On World Environment Day, the story of India's water bodies is anything but positive.
In Nainital, for the first time in 25 years , the city's only source of water, and a major tourist attraction, the Naini Lake, has seen a 40 metre fall in water levels.
For a city that receives 35 mm of rainfall in May, this time there has been none.
But this hasn't stopped authorities in the city from drawing as much as 25 lakh gallons of water from the lake per day to fulfill the water requirements of the city in this peak tourist season.
The saddest story though, is very much in India's capital, Delhi. The Yamuna is almost a dead river now. The government claims that over the last 20 years it has pumped Rs 200 crore into cleaning up the river, but inspite of this huge money, as much as 2,000 million litres of sewage, most of it untreated, goes into the Yamuna from Delhi everyday.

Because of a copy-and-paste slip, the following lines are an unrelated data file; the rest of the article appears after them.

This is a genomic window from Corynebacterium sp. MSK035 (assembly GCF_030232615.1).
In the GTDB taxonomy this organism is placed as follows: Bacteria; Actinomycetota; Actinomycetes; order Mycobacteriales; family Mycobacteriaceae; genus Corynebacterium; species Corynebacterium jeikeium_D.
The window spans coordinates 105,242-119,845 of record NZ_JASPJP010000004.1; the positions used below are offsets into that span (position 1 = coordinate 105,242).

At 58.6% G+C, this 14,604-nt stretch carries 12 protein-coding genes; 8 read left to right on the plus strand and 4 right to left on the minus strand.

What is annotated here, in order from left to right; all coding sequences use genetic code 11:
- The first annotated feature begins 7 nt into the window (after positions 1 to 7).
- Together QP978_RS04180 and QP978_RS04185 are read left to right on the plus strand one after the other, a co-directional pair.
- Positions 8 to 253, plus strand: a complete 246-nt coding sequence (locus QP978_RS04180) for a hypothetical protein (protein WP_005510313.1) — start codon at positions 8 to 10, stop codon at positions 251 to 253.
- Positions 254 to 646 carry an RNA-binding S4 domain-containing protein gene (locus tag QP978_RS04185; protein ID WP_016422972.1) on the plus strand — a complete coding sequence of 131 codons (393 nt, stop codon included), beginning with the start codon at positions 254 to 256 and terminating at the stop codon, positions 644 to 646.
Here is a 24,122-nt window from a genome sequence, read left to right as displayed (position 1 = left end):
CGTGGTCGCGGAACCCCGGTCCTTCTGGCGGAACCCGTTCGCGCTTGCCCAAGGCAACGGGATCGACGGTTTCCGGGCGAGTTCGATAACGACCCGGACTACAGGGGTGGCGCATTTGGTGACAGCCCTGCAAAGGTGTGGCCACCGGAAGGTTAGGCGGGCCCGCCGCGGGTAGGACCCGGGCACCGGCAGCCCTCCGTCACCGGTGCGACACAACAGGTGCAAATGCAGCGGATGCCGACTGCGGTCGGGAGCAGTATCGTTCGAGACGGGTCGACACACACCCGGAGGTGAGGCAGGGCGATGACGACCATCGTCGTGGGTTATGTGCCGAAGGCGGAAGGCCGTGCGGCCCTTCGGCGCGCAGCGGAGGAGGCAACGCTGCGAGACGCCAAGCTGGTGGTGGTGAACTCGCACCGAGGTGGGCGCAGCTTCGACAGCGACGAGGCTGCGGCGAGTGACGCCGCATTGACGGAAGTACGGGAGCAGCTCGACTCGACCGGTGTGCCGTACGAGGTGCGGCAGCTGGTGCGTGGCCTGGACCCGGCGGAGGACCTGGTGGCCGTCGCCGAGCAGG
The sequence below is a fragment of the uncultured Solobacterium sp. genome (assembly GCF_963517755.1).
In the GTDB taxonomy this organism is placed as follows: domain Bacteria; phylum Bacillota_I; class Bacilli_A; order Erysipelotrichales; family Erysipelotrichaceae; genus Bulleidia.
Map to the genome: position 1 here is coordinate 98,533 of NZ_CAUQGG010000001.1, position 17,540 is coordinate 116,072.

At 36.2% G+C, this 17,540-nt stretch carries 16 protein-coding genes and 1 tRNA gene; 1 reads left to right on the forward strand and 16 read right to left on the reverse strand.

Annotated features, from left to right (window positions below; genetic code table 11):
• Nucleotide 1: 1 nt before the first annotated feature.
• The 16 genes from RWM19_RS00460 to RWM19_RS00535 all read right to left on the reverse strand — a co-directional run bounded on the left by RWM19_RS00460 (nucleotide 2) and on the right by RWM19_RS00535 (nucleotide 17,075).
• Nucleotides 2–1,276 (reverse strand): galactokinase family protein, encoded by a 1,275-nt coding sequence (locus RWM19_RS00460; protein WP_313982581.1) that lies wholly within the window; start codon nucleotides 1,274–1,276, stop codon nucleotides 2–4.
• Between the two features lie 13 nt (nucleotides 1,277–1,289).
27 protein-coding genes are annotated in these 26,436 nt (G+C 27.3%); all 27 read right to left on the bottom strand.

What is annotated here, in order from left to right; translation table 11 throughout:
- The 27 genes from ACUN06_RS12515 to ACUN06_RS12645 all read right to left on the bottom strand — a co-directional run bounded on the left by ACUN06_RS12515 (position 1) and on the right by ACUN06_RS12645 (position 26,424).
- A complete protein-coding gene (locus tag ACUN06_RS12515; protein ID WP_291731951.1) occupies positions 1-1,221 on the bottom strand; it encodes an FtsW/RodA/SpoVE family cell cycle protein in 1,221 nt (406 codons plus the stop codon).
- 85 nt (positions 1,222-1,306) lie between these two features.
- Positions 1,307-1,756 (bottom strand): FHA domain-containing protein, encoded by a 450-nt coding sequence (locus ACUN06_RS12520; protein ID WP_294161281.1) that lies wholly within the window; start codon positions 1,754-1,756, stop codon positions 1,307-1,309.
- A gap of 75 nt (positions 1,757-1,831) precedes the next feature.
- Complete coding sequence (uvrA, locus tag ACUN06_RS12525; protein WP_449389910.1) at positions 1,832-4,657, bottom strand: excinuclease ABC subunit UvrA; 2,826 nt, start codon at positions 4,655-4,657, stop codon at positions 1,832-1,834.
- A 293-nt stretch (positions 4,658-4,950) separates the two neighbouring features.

Old timers recall boating at hotspots like the Okhla barrage. Today, all that can be seen is a white frothy layer on the river's waters.
In Mumbai, its the same story with the Mithi river. For years, Mumbaikars have illegally encroached its banks. Plastic waste is also dumped in the river in a big manner. In 2006, during Mumbai's floods, the river burst its banks and choked many parts of the city with all its filth.
But while many would say all is lost for India's water bodies, one man has not given up. In Varanasi, GD Agarwal's many fasts to save the Ganga caused the Prime Minister to act last year, when he called for stringent measures to save the river. In support of Agarwal's fast, three members of the National Ganga River Basin Authority resigned from their posts.
While this may not have helped change the pollution levels in the Ganga in a big way, it has ensured the river, considered one of the holiest in the world, is back on the radar for many people in the country.